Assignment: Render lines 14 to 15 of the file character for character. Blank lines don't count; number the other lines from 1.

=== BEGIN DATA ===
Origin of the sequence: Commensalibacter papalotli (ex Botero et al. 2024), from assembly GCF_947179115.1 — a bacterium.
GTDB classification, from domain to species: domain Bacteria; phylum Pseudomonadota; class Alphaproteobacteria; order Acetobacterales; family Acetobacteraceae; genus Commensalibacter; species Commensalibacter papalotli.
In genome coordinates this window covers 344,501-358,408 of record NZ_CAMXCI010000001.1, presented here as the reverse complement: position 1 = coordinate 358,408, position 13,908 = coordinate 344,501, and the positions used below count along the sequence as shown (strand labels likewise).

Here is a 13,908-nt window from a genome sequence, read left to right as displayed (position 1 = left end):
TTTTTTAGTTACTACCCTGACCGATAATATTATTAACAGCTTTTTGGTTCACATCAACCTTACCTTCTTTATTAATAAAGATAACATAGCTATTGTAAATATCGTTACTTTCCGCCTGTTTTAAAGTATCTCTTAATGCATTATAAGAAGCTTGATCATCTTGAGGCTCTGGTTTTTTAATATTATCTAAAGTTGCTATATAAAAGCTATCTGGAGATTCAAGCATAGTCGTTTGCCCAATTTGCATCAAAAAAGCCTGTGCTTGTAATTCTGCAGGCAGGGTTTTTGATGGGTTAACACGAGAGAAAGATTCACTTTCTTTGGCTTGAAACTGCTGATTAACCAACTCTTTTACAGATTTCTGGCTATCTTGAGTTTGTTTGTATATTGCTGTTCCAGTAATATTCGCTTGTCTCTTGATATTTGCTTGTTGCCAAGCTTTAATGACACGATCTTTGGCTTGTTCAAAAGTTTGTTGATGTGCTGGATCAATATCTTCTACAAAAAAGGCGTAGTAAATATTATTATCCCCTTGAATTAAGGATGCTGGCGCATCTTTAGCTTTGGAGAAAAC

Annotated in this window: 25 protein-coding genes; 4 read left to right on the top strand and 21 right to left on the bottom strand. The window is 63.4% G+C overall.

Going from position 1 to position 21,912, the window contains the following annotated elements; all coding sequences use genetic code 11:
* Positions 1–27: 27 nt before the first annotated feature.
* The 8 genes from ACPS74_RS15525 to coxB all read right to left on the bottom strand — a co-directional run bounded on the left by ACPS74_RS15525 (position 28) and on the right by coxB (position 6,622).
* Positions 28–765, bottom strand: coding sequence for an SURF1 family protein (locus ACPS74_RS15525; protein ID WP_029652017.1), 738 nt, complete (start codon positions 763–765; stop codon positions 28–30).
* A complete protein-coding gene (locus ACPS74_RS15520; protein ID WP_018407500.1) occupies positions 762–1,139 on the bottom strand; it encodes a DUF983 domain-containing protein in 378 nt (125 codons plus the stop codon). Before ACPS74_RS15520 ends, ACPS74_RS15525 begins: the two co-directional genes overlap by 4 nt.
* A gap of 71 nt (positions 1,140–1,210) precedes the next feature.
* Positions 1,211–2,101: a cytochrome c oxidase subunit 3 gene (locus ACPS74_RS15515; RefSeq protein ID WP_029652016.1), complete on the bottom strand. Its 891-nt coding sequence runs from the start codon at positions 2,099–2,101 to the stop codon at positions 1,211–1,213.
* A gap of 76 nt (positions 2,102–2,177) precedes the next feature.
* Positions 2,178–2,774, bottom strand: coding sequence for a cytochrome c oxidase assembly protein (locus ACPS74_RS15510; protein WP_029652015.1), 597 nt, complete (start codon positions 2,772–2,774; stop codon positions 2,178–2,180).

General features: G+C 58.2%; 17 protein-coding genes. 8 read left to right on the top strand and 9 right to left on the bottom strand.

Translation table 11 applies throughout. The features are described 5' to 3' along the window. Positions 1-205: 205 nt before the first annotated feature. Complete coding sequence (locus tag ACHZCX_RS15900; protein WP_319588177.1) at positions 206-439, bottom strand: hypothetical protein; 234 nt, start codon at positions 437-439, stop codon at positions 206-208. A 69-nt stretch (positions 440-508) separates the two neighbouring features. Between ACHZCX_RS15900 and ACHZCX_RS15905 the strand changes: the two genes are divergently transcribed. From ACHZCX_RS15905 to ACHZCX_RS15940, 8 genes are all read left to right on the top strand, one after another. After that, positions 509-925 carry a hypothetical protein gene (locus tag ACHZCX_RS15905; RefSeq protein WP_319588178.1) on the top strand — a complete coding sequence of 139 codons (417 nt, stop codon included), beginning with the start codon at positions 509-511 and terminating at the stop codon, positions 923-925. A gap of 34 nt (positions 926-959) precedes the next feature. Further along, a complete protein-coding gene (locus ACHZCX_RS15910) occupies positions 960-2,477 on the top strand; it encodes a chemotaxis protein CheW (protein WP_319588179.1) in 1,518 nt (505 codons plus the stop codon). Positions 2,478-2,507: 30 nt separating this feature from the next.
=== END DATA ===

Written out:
* A gap of 76 nt (positions 2,102–2,177) precedes the next feature.
* Positions 2,178–2,774, bottom strand: coding sequence for a cytochrome c oxidase assembly protein (locus ACPS74_RS15510; protein WP_029652015.1), 597 nt, complete (start codon positions 2,772–2,774; stop codon positions 2,178–2,180).